Jieying (Amaya) Mao Wednesday, March 7, 2018 1:00 PM (219 JFB)
Title: Plasmonic Enhancement Via Metallic Nanostructures in Ultraviolet Visible Region
Metallic nanostructures have been studied for their ability to support surface plasmons, the collective oscillations of conduction band electrons, which provides numerous ways to control and manipulate light at the nanoscale. Highly confined resonance with field enhancement can be achieved and readily tuned by manipulation of the nanostructure shape, texture and material composition. However, extending the plasmonics response into the ultraviolet (UV) has encountered significant challenges in both engineering (nanostructure design, optimization, and fabrication) and materials science (detailed composition analysis). Therefore, motivated by its tremendous potential in the biochemistry and photochemical applications, this presentation focuses on the advancement of UV Plasmonics in terms of metallic nanostructure design, fabrication and material characterization.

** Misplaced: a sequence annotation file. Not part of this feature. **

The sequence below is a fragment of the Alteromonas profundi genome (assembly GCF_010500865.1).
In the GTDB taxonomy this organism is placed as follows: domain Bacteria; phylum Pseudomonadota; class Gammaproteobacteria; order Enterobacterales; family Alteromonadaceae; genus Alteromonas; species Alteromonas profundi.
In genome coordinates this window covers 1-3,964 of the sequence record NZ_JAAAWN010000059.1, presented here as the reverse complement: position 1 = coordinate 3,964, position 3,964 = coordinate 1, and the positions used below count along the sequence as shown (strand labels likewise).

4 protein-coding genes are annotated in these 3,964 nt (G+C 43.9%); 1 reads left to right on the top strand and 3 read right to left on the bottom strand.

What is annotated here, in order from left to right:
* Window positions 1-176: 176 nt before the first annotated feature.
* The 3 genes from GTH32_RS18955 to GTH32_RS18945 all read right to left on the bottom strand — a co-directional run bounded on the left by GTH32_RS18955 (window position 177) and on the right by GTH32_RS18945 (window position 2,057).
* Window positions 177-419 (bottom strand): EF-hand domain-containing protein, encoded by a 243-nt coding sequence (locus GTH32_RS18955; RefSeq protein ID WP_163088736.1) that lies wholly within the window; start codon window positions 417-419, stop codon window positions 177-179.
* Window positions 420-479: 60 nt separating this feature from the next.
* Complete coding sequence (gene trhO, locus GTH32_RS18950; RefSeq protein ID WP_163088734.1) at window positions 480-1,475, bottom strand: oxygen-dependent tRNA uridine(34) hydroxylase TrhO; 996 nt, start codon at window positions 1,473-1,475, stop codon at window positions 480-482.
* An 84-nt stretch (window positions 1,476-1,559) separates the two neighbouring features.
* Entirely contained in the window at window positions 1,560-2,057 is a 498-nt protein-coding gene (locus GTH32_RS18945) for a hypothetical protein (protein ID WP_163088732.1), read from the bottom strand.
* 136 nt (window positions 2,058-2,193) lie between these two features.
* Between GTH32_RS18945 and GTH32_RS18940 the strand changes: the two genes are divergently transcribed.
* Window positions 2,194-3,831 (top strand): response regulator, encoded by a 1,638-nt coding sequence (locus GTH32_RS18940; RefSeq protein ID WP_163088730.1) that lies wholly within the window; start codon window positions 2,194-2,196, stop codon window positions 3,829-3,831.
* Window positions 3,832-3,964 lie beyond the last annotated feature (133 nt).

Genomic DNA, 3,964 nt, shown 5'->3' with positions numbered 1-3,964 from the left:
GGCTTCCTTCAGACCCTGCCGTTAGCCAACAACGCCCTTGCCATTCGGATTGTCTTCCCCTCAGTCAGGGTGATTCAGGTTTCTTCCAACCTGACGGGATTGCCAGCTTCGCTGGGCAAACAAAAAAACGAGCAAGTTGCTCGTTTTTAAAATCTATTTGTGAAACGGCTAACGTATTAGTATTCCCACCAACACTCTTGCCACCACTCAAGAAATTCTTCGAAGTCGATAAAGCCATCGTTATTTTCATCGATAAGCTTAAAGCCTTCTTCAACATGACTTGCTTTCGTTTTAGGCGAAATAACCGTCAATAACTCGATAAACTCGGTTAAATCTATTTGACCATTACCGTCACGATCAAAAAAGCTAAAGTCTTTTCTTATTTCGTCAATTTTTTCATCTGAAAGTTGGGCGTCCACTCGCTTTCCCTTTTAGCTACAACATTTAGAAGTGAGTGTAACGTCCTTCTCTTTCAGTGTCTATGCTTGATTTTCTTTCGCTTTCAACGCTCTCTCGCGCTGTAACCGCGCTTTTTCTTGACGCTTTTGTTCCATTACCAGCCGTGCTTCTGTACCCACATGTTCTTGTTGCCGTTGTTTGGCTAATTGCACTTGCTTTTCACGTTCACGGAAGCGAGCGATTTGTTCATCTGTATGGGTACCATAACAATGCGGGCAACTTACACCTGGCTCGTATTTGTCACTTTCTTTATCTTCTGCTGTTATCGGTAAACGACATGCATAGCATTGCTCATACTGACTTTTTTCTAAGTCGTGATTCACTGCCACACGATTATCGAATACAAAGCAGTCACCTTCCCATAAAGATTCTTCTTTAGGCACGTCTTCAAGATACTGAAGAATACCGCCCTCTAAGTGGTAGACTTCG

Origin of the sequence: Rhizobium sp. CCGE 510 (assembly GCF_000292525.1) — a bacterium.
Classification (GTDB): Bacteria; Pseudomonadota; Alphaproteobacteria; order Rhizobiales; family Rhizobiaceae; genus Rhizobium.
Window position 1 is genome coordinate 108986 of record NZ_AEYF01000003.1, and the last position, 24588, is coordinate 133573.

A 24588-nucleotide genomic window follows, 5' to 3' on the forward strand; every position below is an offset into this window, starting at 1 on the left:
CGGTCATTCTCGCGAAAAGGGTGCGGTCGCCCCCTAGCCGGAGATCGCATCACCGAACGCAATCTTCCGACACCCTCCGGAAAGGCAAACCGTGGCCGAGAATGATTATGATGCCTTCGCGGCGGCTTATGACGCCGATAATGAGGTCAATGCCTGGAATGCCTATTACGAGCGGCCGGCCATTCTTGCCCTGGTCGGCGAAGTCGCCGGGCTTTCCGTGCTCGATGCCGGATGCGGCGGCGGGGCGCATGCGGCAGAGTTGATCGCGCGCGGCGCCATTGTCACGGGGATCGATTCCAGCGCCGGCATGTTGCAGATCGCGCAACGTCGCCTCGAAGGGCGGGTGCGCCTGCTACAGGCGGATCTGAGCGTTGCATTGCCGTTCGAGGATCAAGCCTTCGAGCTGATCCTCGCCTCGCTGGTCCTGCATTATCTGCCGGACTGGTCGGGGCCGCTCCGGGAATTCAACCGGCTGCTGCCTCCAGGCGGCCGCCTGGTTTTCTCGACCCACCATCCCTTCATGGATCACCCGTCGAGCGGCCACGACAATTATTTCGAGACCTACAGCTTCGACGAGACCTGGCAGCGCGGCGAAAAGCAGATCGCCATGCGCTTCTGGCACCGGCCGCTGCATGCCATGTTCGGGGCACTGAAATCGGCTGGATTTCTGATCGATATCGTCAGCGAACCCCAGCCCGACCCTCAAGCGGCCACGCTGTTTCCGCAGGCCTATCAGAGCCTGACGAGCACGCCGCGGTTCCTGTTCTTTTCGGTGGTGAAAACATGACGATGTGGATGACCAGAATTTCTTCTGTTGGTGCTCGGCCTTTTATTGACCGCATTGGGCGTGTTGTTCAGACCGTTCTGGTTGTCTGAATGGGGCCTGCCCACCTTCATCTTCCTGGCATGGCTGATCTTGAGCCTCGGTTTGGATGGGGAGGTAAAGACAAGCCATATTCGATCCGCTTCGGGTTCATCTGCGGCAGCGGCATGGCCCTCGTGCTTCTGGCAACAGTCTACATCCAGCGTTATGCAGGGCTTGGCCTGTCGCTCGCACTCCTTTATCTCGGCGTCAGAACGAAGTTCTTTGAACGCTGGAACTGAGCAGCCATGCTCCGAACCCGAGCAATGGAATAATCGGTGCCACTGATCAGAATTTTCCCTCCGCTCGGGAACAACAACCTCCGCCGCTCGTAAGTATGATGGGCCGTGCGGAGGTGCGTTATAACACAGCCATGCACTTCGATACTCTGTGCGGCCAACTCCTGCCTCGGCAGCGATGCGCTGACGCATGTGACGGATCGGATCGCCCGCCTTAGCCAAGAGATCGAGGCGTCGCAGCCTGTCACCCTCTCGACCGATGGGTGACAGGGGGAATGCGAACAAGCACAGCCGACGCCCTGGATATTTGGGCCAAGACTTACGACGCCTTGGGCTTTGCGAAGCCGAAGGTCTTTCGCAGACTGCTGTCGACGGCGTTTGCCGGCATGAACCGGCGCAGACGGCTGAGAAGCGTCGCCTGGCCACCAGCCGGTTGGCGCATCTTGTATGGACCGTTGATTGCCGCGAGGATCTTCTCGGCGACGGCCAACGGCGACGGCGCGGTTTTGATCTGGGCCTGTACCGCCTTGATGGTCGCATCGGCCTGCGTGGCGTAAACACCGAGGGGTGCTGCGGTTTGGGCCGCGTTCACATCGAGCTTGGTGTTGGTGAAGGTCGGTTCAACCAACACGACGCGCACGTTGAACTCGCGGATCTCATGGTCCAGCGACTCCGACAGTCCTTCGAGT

This talk will be itemized into two main categories - materials and nanostructures. First is the evaluation of the plasmonic material properties of aluminum (Al) and magnesium (Mg), along with the use of these materials in common plasmonic nanostructures. The Extraordinary Optical Transmission (EOT) through Al and Mg nanohole array is compared and the impact of Focused Ion Beam (FIB) lithography method is qualitatively analyzed based on the sample elemental analysis. Al turns out to be the most applicable plasmonic metal in the UV even compared with Mg.
Focusing on Al, I will move on to the next category that discusses four other plasmonic nanostructures to achieve UV nano-focusing - the V-groove geometry, nano-crescent antenna array coupled to a ground plane, and two variations on a 3D nano-cavity antenna array. Engineering methology is discussed for plasmonic nanostructure design, optimization and fabrication that results in significant enhancement of the resonance field by factors greater than 100.